Frank Kermode, I’m sure, wasn’t surprised at Sir John Squire’s ‘vulgarity’ when it came to judging The Waste Land (LRB, 4 November). Squire was pretty good on the Georgians (Masefield, Drinkwater, W.H. Davies, Walter de la Mare and so on) and lyric poetry in general, but was never a man to tackle Modernism with any sympathy. Although his London Mercury was, in the 1920s, one of the most influential arts periodicals, its approach was firmly from the right of centre, and its reputation was mainly as a cheerful demolisher of sacred cows as well as a trasher of those younger writers who Squire himself thought were highfalutin and getting above themselves. He didn’t mind whom he used as demolishers or trashers, either. In 1925 he commissioned the comic novelist and spook-story writer E.F. Benson to launch a 20,000-word literary missile at the then much-revered Robert Louis Stevenson (‘a sedulous ape’ with a ‘childish and inconsiderate vanity’), and in 1928 a shorter but still pretty fierce attack on Virginia Woolf and Michael Arlen (‘precious … hollow … dreary’). Squire and the London Mercury were immortalised in A.G. Macdonell’s comic masterpiece England, Their England (1933) as Mr Hodge and the London Weekly. It should also be remembered that Mr Hodge was devoted above all else to cricket, pugilism and great foaming jacks of ale. Hardly The Waste Land.
John Sturrock is no doubt right to point out the silliness of the name ‘Munchausen’s syndrome’ (LRB, 7 October), but I would suggest that anyone interested in the syndrome itself carry out a literature search. They will find evidence establishing beyond any reasonable doubt the bizarre, persistent and ingenious behaviour of certain people in the pursuit of unnecessary medical or surgical treatment. Inquiries in any large accident and emergency department would convince most that there is something to be found here other than the fantasies of the medical profession or a desire for short cuts rather than accuracy in diagnosis. Munchausen’s syndrome by proxy is also clearly established. In the cases Sturrock cites, if I remember correctly, the unsafe verdicts were based in part on a misuse, by the courts, of medical statistics. They cannot be blamed on the fact that the weight of professional opinion supports the view that Munchausen’s syndrome by proxy is very real indeed.
Sultan Qaboos University, Muscat, Oman
Adam Kuper’s piece on Malinowski may have left some readers with a misapprehension as to the identity of Malinowski’s closest friend (LRB, 7 October). He was not, as Kuper has it, ‘the painter and writer Stanislaw Witkiewicz’, but Witkiewicz’s son, the painter and writer Stanislaw Ignacy Witkiewicz, also known as Witkacy. Witkacy committed suicide not in 1919, as Kuper has it, but on 18 September 1939, on hearing the news that Poland, which had been attacked on 1 September by Germany, had been invaded on 17 September by the Soviet Union.
University of Wisconsin-Madison
As someone who has also been the subject of a less serious, but still pretty unpleasant, homophobic attack, I read Alan Bennett’s piece with interest and empathy (LRB, 4 November). Although the police now take such matters a bit more seriously and some politicians condemn homophobia, the amount of energy put into creating a safe environment for all to walk the streets in peace is tiny compared to that spent on ASBOs, or on ‘controlling’ legitimate political demonstrations.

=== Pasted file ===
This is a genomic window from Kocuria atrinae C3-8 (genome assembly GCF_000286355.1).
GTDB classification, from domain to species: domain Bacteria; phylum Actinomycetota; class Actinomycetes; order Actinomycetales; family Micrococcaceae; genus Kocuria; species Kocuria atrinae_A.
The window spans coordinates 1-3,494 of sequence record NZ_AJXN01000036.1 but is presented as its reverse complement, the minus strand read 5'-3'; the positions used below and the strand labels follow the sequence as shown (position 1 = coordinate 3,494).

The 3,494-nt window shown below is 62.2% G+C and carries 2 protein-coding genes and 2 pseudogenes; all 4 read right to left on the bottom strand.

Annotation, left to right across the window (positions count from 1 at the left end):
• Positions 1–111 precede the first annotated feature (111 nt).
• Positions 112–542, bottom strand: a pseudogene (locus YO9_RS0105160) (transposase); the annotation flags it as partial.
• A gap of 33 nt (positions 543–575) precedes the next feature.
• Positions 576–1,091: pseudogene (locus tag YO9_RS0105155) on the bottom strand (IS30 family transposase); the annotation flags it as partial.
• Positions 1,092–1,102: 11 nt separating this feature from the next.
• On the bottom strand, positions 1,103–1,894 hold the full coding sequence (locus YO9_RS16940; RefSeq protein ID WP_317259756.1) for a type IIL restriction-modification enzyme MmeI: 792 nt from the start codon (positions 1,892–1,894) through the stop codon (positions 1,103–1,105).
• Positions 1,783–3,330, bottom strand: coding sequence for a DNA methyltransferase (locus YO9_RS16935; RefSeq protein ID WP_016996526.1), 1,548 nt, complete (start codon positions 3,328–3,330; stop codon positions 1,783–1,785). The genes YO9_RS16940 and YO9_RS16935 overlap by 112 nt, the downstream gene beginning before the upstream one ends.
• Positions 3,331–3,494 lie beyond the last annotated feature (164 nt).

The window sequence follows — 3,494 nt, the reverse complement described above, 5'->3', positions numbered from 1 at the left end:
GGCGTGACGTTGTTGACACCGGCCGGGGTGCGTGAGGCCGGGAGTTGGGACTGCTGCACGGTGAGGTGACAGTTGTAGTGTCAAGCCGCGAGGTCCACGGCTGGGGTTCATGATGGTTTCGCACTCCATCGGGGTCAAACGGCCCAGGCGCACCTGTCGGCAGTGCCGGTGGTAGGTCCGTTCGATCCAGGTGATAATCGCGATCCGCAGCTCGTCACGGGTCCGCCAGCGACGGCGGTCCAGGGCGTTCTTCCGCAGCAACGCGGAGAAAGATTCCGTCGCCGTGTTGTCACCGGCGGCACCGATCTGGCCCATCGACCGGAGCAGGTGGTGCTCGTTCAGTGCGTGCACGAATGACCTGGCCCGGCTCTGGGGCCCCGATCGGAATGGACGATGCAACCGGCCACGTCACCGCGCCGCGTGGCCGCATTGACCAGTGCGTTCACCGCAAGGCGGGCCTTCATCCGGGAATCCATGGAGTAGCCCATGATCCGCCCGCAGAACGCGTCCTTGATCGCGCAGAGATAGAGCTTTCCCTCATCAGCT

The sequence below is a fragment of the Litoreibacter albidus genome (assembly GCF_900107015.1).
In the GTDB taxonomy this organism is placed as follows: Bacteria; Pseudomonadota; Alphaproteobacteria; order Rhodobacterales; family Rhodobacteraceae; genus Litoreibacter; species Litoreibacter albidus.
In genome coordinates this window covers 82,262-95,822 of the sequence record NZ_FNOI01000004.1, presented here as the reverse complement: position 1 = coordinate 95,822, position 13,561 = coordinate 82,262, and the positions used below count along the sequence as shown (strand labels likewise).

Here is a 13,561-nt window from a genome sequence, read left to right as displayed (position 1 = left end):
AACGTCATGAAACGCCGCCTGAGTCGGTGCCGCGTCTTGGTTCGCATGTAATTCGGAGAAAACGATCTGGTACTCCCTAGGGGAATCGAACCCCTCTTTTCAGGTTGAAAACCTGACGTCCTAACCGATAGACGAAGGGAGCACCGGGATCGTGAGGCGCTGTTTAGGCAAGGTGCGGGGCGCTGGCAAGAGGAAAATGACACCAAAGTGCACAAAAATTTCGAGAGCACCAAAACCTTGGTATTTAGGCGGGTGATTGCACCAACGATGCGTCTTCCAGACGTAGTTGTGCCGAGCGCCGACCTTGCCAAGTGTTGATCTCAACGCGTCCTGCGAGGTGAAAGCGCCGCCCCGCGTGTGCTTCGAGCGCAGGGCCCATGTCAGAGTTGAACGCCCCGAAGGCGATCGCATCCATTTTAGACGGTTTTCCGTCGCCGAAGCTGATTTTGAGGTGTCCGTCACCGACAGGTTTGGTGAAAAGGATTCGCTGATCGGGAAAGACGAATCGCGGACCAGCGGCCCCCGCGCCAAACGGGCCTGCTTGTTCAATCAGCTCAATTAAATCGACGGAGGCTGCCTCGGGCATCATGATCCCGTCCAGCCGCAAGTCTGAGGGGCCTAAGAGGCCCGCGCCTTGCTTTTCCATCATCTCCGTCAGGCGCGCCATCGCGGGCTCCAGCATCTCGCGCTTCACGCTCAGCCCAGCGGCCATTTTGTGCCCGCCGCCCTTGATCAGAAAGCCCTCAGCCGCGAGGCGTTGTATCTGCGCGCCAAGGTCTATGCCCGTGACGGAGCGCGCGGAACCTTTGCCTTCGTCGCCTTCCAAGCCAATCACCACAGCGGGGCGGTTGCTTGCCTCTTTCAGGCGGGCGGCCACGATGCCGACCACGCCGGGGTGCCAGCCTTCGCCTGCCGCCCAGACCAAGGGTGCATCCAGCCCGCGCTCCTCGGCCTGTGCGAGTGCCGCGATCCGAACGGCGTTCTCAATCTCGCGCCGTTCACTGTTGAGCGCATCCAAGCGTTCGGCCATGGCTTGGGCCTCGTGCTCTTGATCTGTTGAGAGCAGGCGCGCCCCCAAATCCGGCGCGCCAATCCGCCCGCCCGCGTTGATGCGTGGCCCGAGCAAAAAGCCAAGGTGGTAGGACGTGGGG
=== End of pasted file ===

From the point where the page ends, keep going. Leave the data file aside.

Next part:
John Lanchester suggests that the word chav (LRB, 21 October), this year’s buzzword apparently, has something to do with ‘yob-thronged Chatham’. it’s much more likely to derive from the Romany. Not only was it once defined to me, memorably, as ‘a pikey with a council house’, but Jonathon Green’s Cassell Dictionary of Slang lists it as a 19th-century endearment (‘wotcher chavvy’) derived from the Polari word for ‘child’.
In Spain, a word for ‘child’ is chaval or chavala; it’s both shorter and more grown-up in Mexico, where chavo, chava means ‘teenager’ or ‘young person’, with many colloquial uses beyond that age. Chavos banda are the stylish young gang members of Mexico City. The origin is Romany.
Lorna Scott Fox
According to R.W. Johnson, Lord Salisbury’s appointment of his son as a minister was ‘a piece of nepotism no other family would have contemplated’ (LRB, 7 October). Gladstone made his son Herbert a lord of the treasury in 1881, financial secretary at the War Office in 1886 and under-secretary at the Home Office in 1892.
‘The Coke people could change the recipe tomorrow if they wished to,’ Jerry Fodor writes, and ‘the new stuff will still be Coke if they say it is’ (LRB, 21 October). Unfortunately for Fodor, the Coke people did once change the recipe, and still called it Coke. But those who drink the stuff refused to accept it as the Real Thing, and the Coke people had to replace ‘New Coke’ with the original, dare I say the essential, Coke.
Wim Wenders’s claim that ‘the Yankees have colonised our unconscious’ does not come from The American Friend, as Andreas Huyssen has it (LRB, 7 October), but from Wenders’s preceding film, Kings of the Road.
If Sapphic life were as wretched as Terry Castle finds it, or the pickings as lean, there'd be nothing for it but to run about in histrionic despair like Natalie Barney and Romaine Brooks (LRB, 21 October). But what resonance have the overheated tarts of 1920s Paris for the contemporary lesbian? An informal survey of this particular North London salon prompts only bemused shrugs. Perhaps the truly rare birds are gay female academics, though they can't all be such moany-knickers. If TC fancies a good rollicking night out, I hereby offer to show her one.